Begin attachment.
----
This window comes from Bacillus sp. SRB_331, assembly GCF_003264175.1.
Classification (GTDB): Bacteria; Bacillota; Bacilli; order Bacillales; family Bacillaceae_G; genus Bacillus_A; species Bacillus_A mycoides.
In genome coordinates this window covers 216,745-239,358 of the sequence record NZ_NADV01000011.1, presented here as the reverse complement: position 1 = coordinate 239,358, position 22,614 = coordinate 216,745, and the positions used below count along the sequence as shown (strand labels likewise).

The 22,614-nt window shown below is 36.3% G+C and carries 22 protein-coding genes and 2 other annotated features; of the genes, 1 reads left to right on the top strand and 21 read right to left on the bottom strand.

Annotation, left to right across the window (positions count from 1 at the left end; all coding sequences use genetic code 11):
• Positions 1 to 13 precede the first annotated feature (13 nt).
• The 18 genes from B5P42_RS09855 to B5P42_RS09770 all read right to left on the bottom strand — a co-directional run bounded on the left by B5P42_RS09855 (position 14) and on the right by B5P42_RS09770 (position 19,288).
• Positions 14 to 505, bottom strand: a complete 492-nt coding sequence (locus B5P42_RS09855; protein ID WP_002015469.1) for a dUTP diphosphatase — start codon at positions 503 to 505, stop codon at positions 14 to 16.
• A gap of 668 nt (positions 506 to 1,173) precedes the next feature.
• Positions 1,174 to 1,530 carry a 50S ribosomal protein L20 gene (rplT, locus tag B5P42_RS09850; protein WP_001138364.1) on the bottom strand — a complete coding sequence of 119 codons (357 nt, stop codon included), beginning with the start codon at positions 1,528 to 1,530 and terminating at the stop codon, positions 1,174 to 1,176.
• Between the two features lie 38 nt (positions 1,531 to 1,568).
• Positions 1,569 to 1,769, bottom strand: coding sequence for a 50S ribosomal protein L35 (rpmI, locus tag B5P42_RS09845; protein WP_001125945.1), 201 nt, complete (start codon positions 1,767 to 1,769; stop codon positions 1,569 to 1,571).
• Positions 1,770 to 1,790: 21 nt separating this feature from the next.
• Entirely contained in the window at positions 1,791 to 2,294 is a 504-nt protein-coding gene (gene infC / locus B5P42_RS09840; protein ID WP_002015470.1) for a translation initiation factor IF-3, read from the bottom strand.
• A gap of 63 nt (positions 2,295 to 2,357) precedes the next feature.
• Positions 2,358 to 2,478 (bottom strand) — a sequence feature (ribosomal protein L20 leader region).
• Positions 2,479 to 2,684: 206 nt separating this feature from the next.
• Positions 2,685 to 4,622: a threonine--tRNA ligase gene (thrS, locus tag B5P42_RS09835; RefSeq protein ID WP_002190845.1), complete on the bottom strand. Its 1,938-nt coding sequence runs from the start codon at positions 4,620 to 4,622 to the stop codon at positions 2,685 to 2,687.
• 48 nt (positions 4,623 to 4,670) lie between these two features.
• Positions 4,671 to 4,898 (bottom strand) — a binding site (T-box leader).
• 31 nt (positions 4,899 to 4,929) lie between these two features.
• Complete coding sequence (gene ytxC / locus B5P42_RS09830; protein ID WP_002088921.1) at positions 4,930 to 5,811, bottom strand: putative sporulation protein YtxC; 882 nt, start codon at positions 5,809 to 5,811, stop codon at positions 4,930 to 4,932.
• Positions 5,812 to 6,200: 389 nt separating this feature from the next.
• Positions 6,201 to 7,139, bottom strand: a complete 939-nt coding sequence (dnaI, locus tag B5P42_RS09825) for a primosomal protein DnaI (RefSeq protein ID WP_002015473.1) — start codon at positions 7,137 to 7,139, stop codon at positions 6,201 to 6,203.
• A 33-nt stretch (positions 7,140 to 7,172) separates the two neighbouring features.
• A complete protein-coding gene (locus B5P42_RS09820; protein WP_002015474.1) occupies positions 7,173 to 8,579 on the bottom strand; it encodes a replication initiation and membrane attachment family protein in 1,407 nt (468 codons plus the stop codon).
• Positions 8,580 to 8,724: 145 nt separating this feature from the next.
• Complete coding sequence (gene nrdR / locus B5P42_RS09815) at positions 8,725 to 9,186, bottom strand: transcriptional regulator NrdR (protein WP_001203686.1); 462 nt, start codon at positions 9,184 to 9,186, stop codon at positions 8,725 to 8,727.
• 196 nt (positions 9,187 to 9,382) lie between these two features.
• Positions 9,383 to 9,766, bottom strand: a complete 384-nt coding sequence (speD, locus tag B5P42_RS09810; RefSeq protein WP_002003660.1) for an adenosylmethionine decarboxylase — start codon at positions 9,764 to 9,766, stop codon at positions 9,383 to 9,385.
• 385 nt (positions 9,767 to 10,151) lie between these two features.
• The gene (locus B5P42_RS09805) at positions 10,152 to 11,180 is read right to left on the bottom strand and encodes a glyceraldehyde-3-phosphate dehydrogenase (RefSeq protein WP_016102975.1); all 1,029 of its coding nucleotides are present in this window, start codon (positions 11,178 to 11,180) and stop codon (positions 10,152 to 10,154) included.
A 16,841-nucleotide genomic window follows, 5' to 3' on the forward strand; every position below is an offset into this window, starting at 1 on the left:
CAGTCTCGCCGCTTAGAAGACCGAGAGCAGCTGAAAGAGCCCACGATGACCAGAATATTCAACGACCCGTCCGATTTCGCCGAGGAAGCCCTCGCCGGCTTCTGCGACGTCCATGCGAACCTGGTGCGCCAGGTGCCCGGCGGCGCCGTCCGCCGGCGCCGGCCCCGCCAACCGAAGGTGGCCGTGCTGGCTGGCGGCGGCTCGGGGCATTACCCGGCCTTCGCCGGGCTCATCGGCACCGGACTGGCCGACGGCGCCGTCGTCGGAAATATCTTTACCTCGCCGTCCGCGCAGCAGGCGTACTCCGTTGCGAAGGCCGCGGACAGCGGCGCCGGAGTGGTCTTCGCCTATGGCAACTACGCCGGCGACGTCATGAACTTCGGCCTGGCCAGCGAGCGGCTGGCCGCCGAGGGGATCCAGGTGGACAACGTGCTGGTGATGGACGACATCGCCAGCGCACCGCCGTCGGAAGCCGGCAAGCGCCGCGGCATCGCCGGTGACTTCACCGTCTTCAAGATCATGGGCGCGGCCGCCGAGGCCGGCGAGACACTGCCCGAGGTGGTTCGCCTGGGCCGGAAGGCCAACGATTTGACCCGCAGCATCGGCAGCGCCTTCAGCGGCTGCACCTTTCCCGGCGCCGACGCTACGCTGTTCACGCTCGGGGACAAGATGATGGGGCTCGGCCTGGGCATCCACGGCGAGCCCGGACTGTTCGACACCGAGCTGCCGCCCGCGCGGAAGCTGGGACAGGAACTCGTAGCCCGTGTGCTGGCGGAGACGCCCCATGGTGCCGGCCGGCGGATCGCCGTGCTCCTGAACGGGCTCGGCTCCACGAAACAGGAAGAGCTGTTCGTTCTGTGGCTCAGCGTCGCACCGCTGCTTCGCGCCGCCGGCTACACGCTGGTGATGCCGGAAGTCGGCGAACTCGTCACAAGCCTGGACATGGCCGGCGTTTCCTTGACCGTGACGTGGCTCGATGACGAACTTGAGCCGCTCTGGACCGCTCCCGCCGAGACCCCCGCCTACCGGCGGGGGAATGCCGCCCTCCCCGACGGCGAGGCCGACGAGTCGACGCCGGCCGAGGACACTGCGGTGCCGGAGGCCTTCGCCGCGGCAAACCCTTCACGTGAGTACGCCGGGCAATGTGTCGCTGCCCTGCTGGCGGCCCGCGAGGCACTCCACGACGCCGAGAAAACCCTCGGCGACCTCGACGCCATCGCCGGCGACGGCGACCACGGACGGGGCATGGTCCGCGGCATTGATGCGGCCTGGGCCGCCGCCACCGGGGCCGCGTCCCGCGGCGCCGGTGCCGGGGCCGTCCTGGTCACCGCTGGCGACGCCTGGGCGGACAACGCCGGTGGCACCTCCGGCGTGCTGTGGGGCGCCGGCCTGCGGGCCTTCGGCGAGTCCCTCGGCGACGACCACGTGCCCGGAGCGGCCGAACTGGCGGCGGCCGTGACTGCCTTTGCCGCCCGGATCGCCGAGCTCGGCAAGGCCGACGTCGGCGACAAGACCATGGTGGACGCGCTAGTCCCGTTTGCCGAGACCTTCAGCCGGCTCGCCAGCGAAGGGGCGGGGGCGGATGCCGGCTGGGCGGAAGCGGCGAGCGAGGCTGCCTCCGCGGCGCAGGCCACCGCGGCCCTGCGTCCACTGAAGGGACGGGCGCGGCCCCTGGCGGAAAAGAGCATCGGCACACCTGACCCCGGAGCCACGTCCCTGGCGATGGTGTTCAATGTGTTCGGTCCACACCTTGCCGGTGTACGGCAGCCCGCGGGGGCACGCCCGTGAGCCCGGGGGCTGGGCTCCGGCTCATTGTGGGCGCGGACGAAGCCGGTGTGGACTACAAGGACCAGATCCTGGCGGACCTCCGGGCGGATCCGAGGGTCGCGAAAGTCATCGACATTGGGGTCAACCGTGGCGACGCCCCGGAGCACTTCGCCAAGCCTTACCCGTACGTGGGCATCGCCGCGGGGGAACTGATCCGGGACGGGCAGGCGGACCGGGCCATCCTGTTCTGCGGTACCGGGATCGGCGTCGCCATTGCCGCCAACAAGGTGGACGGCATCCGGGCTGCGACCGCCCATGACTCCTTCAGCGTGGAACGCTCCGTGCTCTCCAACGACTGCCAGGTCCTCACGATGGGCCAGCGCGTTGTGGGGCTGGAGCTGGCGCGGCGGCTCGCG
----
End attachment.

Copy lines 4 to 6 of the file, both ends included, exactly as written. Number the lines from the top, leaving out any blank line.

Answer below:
The 22,614-nt window shown below is 36.3% G+C and carries 22 protein-coding genes and 2 other annotated features; of the genes, 1 reads left to right on the top strand and 21 read right to left on the bottom strand.

Annotation, left to right across the window (positions count from 1 at the left end; all coding sequences use genetic code 11):
• Positions 1 to 13 precede the first annotated feature (13 nt).